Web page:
Shane Watson has been cleared of a serious hamstring strain and remains confident of being able to play as an all-rounder in the first Ashes Test in Brisbane.
Watson underwent a scan on Tuesday afternoon after struggling with a left hamstring problem in the final one-day international in India and more is expected to be known about his likely availability later this week.
The 32-year-old was forced off the field when bowling in Bangalore, but returned later to bat under duress.
Watson’s long injury history has raised concerns the No.3 could be ruled out of the England opener starting on November 21, or at least restricted to just batting in the Gabba match.
But it appears Watson is a chance to still bowl in the first Test provided he responds well to treatment and can get through training when the team assemble in Brisbane on November 17.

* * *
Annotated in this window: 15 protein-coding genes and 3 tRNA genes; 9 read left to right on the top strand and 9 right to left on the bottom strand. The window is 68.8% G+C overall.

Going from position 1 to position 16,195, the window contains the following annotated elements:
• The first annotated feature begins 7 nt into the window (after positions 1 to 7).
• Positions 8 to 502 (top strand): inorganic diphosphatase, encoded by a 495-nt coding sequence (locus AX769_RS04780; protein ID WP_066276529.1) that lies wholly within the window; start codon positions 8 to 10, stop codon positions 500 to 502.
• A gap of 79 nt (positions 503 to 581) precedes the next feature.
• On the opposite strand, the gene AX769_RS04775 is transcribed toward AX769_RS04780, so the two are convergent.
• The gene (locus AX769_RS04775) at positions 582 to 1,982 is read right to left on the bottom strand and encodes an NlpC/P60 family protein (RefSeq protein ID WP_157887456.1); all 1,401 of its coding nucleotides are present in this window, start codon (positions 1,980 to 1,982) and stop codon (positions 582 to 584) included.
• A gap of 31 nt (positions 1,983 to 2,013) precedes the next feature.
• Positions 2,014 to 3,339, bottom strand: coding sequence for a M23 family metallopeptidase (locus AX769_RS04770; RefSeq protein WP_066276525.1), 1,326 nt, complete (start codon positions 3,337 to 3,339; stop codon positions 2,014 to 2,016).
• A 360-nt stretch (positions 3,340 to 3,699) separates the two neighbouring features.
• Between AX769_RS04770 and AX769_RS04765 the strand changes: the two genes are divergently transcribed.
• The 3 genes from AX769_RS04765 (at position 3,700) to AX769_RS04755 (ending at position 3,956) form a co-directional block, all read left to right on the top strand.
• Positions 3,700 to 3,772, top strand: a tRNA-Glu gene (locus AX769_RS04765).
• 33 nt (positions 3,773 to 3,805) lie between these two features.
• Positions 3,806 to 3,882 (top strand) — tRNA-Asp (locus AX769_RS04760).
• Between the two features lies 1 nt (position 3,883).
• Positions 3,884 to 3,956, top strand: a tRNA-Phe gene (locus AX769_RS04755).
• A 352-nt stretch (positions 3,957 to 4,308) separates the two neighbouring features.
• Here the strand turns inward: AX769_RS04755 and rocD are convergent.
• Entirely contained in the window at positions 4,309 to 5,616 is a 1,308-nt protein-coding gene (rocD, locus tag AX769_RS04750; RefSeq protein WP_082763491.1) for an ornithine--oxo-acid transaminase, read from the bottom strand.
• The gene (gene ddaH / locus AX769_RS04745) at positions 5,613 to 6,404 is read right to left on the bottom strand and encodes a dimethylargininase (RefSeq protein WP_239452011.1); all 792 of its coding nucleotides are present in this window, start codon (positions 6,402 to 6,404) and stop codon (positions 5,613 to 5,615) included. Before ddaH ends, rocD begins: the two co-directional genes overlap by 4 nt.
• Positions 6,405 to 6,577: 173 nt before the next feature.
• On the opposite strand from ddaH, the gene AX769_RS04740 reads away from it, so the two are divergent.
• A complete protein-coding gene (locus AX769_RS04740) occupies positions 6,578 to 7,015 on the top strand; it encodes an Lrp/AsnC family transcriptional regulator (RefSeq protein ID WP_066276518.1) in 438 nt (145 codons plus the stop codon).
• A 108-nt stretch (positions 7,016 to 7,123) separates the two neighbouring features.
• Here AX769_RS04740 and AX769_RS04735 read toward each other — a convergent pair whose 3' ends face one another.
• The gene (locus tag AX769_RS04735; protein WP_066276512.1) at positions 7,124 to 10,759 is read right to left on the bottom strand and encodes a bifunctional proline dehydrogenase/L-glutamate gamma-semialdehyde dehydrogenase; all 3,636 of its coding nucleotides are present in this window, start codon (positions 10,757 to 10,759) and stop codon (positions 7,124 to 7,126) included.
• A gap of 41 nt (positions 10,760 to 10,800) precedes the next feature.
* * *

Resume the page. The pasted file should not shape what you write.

Assessment from Cricket Australia medical staff confirmed a low-grade muscle strain and team physiotherapist Alex Kountouris said everything would be done to get Watson on the park.
“He will have intense treatment and rehabilitation in Sydney over the coming days and just how well he responds to this will determine how quickly he can resume full training and match preparation,” said Kountouris.
“It goes without saying that Shane and the medical team will be doing everything possible to get him fit and available for selection ahead of the first Test.
“We’ll be assessing him on a daily basis and expect to have a clearer picture of his progress later in the week.”
It appears likely the former Test vice-captain will miss NSW’s Sheffield Shield clash with Queensland starting next Wednesday, which would mean he’d head into the Ashes series without a first-class match under his belt.
If Watson is fit to take his part, it would appear Australia’s only vacancy will be the No.6 batting position – with ODI star George Bailey the leading contender.
However, Alex Doolan and Shaun Marsh also have a chance to push their claims in Australia A’s clash with England in Hobart.
Watson is a pivotal member of the Australian line-up, as No.3 batsman and a fourth seam bowler.
His omission would significantly alter the balance of the side and could mean James Faulkner earns a recall.